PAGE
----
HS students intern with Tech researchers
HOUGHTON — From converting grasses into biofuel or surveying fish in the Pilgrim River, high school students from around Michigan assisted Michigan Technological University researchers in week-long internships this week.
Fifteen students came to campus for the program, which concluded Friday.
The faculty’s department in which the student interns, along with the Colleges of Engineering and Science & Arts, provide the $600 scholarship for the student to cover transportation, lodging and meals.
Beyond their coursework, students also tour the campus and the Keweenaw.
Alana Stein, a junior from Ferndale High School in Ferndale, enjoyed the taste of college life.
“From my dorm room, I can see right out to the water off the highway,” she said.
She is a veteran of the program, doing a week of environmental engineering last year. This time, she decided to try structural engineering.
“A lot of kids signed up for the program, but not everybody can get into it,” she said. “Luckily I was able to get into it and have this experience.”
She served as an intern for Daniel Dowden, a civil engineering assistant professor investigating techniques to enable buildings to withstand earthquakes.
Building codes now require structures to be built for “life safety,” so that people can get out even if the building is on the verge of collapse, Dowden said. Stein worked with graduate student Alex Baker investigating conventional systems. She also looked at newer technologies being researched by Baker and Ph.D. student Arman Tatar, for structures built to withstand seismic shock. Using a cart on wheels, they simulated systems used in Japan and California to keep a building in place while the ground moves beneath it.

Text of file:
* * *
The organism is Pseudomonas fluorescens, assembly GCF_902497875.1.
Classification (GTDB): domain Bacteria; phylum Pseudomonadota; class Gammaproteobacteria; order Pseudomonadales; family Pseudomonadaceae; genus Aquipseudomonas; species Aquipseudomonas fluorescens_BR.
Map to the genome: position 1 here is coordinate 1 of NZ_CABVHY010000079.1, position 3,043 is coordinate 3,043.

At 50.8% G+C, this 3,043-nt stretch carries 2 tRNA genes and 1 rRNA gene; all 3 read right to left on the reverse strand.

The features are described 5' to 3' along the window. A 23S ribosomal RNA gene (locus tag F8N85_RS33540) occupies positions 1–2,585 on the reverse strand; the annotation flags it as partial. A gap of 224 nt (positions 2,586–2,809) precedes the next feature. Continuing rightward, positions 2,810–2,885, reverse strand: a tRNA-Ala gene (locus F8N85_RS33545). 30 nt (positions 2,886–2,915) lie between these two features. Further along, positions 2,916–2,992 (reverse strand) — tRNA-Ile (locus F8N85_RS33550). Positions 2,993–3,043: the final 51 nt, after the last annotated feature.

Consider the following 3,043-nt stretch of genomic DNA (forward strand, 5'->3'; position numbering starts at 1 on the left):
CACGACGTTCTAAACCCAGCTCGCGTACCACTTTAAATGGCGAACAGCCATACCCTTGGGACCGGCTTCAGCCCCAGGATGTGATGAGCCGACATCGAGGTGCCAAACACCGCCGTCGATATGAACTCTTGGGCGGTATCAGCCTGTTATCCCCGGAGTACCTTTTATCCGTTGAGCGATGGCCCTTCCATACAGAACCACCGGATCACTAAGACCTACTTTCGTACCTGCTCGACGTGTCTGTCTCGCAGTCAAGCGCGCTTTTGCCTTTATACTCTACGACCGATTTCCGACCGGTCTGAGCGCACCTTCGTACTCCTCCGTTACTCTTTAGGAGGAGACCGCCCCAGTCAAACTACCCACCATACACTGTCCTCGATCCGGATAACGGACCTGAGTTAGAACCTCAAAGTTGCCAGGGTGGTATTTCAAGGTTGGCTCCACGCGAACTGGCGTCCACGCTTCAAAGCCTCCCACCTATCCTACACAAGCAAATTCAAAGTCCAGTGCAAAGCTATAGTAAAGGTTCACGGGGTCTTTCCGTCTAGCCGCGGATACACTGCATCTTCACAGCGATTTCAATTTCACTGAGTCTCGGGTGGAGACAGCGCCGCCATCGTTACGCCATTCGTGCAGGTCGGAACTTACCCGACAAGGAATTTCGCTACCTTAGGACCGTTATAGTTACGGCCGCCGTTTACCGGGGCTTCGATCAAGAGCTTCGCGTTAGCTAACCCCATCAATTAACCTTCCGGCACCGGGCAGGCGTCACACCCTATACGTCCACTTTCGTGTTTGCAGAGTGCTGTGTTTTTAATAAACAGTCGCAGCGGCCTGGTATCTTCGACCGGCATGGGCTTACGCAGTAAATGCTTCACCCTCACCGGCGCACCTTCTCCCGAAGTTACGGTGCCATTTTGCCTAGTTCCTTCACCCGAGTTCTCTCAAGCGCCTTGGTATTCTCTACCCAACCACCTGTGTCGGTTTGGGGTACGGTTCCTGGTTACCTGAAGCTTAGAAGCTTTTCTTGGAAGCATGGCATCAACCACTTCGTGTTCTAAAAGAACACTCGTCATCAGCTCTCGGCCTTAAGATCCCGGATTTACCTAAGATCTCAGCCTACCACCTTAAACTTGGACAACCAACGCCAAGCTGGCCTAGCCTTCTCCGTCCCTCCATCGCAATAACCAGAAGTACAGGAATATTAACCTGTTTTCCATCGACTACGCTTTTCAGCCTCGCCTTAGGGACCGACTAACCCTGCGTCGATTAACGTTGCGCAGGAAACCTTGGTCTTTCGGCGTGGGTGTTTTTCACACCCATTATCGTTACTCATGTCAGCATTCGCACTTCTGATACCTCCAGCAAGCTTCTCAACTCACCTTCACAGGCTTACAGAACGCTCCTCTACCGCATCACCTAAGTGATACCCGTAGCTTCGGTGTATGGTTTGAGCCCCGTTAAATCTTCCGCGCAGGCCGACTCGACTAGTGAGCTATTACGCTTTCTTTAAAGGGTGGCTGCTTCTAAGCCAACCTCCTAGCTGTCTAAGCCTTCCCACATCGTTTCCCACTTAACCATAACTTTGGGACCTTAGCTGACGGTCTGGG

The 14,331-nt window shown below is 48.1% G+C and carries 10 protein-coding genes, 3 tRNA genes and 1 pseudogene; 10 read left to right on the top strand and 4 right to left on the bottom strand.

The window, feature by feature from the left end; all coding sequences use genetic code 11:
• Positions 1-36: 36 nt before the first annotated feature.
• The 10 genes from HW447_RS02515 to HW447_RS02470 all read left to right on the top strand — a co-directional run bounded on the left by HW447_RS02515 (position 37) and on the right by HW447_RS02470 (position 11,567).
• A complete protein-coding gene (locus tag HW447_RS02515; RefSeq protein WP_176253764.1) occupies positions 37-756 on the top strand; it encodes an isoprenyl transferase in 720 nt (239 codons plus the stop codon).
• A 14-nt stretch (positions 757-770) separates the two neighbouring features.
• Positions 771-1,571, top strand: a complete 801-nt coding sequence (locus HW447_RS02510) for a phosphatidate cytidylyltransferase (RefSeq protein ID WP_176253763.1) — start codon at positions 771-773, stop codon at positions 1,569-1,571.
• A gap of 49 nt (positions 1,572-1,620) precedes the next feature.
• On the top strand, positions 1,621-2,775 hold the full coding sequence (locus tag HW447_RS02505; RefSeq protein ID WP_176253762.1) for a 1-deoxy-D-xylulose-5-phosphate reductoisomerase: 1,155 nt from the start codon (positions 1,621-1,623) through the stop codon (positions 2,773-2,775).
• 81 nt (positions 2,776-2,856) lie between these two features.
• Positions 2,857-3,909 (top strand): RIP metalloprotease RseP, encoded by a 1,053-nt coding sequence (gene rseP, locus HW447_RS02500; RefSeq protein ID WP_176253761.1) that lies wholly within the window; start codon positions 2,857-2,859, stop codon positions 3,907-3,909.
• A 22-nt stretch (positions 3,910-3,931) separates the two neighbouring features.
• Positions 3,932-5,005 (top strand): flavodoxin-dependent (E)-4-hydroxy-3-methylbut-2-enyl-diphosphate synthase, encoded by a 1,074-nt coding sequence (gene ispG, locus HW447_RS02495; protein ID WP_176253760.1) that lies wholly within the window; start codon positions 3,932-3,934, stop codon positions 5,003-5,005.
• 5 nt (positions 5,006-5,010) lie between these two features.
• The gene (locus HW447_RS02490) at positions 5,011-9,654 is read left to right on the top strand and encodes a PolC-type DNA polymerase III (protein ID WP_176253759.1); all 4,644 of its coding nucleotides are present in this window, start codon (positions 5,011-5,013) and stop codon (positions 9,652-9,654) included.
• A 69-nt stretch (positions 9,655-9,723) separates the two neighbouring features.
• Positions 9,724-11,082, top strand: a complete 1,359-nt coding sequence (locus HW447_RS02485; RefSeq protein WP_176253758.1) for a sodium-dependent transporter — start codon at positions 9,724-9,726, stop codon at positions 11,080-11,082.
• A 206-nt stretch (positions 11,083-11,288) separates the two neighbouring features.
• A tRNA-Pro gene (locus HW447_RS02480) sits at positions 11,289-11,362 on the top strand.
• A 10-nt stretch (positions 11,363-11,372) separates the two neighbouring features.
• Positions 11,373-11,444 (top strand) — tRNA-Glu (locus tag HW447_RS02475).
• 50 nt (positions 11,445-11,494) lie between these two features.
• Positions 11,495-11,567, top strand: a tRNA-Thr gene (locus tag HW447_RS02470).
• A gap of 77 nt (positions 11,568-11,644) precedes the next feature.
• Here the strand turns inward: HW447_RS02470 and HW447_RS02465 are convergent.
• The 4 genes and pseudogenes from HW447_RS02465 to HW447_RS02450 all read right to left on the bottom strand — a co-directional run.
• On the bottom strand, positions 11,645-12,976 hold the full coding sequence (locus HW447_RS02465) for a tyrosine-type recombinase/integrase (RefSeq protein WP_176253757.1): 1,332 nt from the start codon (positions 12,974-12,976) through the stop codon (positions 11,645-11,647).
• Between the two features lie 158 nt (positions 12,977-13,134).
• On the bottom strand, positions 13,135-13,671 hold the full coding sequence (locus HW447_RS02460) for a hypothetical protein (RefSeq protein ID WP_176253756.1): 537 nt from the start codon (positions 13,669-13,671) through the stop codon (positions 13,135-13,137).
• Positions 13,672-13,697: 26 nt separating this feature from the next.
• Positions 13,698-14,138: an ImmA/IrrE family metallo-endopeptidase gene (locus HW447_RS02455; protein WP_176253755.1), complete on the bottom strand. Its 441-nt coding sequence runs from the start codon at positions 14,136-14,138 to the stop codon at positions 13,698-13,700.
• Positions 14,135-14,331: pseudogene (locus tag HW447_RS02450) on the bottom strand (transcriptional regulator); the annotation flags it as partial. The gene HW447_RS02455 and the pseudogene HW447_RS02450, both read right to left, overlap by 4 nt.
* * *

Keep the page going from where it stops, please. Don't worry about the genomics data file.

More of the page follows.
“After the earthquake, the idea is that the building can recenter, and it’s going to be easily repairable,” Dowden said.
They tested Kinex set models: mostly around four stories, some reaching eight. First they tested them on a table of Baker’s design, using a base made from a Kinex kit powered by a hand drill.
“With this, you cannot control the frequency, but it is good for demonstration and playing and coming up with innovative solutions,” Tatar said.
For that, they took it over to a more advanced shake table nearby. Unlike the drill-powered model, it allowed Tatar to change the force by altering the amplitude or frequency of the sine wave. He could also subject the model to historical earthquakes such as the 6.7-magnitude quake that hit Northridge, California, in 1994.
Testing a tension-brace model, they ran down frequencies. As it came closer to the natural resonance of the model, the structure grew more stressed, leaning and buckling like a dancing Coke can.
The program is an intuitive way for students to explore earthquake engineering and structural dynamics, Baker said.
“It’s very hands-on, a lot of learning things about structural dynamics you’d have to take a high-level engineering course for,” he said. “But things that can just be explained with some toys in the lab.”
The Michigan Tech Center for Science & Environmental Outreach partners with Tech’s Summer Youth Program, which provides logistical support and supervises the students in the residence halls.
Michigan Tech is one of the colleges Stein is considering attending. After this week, she’s leaning more towards structural engineering as a major, which may line up better with the high school courses she is taking.
Will she sign up for the program for another summer?
“As many times as I can,” she said.